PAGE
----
That doesn’t sound right. Delta high leg requires orange for the high leg. I’ve seen color codes as brown orange yellow (using the HV color scheme in LV) as well as black orange red or black orange blue sort of following convention and Code. But either way the high leg is always B.
Often, the high leg wasn't colored at all, it was the smallest one from the meter, usually a #6. The others were usually #2s and a #4 for the neutral.

Most of the ∆ breakers I saw were 30 amp though some were 60s.

As far as it being on phase C, it was required to be on C for the meter. All 240∆ feed-through meters need the high leg to be on C.

Back when these were installed, the high leg was usually red and often on C in a 3Ø panel though sometimes it was blue.
 

·
Bilge Rat
motors and controls.........
Joined
·
8,411 Posts
What section?

There is tons of commercial high leg delta out there. Never seen it residential but it’s very common. Our warehouse has it. Many municipal water plants have it. And that’s just delta high leg. Delta delta (ungrounded) is in my opinion not a good idea but last I checked it’s 100% legal and still common some places where they haven’t converted to high resistance or delta wye.
408.36(E) Delta Breakers. A 3-phase disconnect or overcurrent device shall not be connected to the bus of any panel board that has less than 3-phase buses. Delta breakers shall not be installed in panel boards.

I too have seen tons of 120/240 3Ø 4 wire ∆ systems thought a lot of them around here have been converted to Ys.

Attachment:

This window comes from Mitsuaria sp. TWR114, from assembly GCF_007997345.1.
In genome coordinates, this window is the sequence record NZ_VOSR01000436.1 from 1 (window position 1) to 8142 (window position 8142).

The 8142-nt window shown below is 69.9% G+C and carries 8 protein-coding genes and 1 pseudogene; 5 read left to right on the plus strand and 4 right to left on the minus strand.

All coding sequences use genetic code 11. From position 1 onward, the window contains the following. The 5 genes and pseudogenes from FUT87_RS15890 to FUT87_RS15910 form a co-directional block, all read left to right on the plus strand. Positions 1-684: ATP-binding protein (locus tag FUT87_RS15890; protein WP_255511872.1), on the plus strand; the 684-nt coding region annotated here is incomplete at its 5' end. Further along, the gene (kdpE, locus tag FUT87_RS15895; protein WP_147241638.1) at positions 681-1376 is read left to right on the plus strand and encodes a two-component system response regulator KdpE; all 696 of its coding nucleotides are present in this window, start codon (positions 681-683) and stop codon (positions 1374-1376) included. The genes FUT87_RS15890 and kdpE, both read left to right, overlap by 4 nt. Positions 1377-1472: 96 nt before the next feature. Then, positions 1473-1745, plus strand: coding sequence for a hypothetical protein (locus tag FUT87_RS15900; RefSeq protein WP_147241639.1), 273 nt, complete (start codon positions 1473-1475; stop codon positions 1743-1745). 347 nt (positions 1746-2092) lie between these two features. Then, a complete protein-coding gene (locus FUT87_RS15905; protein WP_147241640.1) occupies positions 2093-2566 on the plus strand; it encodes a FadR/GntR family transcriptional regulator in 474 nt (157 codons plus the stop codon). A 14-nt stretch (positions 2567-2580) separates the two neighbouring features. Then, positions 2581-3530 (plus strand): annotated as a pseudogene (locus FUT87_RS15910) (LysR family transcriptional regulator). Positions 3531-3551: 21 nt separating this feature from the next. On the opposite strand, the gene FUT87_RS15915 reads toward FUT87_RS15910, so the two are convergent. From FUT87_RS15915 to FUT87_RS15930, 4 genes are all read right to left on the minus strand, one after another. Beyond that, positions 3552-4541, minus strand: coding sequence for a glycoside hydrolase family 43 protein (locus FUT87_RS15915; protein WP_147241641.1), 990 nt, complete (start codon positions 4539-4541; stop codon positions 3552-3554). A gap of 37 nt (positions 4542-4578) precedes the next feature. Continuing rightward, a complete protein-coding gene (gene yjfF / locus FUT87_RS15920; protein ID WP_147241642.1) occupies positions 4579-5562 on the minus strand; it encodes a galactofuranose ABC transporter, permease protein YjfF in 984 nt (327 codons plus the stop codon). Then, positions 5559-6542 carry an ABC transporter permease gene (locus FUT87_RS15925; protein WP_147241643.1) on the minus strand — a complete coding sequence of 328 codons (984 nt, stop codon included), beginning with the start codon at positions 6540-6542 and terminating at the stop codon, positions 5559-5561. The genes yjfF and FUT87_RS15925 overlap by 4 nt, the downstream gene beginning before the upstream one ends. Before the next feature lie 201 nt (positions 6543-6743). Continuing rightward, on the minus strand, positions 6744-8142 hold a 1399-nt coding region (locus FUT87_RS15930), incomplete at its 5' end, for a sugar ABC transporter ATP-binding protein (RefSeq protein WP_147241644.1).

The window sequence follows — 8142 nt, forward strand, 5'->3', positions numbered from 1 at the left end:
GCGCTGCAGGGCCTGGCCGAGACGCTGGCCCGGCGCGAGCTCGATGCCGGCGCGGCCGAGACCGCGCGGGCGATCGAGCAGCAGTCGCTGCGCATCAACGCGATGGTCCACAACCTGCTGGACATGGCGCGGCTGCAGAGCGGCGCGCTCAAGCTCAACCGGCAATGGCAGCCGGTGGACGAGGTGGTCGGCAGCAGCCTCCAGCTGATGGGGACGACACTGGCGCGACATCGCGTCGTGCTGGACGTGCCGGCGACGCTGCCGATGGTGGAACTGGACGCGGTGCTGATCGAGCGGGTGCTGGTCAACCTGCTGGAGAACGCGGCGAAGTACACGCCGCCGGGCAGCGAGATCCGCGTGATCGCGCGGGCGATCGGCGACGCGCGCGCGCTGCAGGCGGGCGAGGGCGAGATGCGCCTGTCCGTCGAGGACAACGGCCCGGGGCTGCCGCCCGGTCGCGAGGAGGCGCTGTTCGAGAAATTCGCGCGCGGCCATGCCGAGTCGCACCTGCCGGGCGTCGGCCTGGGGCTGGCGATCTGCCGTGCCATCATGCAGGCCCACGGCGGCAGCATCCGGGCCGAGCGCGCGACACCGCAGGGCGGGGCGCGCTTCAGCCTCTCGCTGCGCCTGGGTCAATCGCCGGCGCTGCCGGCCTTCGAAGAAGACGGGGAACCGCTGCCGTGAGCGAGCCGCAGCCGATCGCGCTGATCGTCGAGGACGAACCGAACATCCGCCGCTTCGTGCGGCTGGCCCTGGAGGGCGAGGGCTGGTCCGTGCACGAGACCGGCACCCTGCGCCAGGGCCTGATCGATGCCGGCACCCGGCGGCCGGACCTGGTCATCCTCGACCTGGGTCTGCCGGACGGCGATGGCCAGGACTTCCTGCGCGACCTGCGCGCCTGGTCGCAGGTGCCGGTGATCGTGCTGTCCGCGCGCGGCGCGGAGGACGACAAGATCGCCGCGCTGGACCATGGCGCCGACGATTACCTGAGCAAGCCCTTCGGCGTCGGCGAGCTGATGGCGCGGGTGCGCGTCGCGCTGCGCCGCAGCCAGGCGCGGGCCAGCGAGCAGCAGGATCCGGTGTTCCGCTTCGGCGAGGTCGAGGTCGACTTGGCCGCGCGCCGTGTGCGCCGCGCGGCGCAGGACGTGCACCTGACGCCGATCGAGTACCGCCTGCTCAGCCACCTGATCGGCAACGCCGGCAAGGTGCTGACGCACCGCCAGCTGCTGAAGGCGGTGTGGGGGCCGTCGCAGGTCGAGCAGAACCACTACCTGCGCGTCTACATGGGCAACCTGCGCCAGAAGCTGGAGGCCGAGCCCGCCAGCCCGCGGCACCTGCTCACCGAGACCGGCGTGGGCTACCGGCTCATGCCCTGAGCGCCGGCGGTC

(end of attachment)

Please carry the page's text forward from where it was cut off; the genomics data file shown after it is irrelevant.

The ∆ breaker provides service to only one 3Ø load, everything else in the panel is 120/240 single phase.
 

·
Bilge Rat
motors and controls.........
Joined
·
8,411 Posts
I think he’s alluding to a “Delta breaker”, a breaker where the high leg is landed on the breaker from the meter, and the other two phases come from the bus work. The high leg is essentially looped through the breaker. It would be good for one load only. Generally a A/C unit so I’ve been told.
That's exactly what it is.
 

·
Chief Flunky
Field Service Engineer
Joined
·
2,389 Posts
408.36(E) Delta Breakers. A 3-phase disconnect or overcurrent device shall not be connected to the bus of any panel board that has less than 3-phase buses. Delta breakers shall not be installed in panel boards.

I too have seen tons of 120/240 3Ø 4 wire ∆ systems thought a lot of them around here have been converted to Ys.

The ∆ breaker provides service to only one 3Ø load, everything else in the panel is 120/240 single phase.
In resi makes sense since the one and only load is the HVAC. But it seems crazy to eliminate it. Tons of office buildings fit the same configuration...lots of 120 loads, maybe some appliances that are designed for 240, and a few HVAC units that need 208-240 three phase but relatively speaking the 240 load is small. 208/120 causes a lot of hassle because a lot of commercial/residential loads are 240 only.
 

·
Bilge Rat
motors and controls.........
Joined
·
8,411 Posts
In resi makes sense since the one and only load is the HVAC. But it seems crazy to eliminate it. Tons of office buildings fit the same configuration...lots of 120 loads, maybe some appliances that are designed for 240, and a few HVAC units that need 208-240 three phase but relatively speaking the 240 load is small. 208/120 causes a lot of hassle because a lot of commercial/residential loads are 240 only.
I've seen quite a few older buildings, usually downtown, that had a 75 or 100KVA single phase pole-mount pot and a 10 for the high leg.

They had an oil-fired steam boiler and no A/C, the only 3Ø loads were the circ fan and sometimes the boiler feedwater pump.

Pretty common at gas stations too, but the single phase pot was smaller and the only 3Ø load was an air compressor.
 
1 - 20 of 22 Posts
Top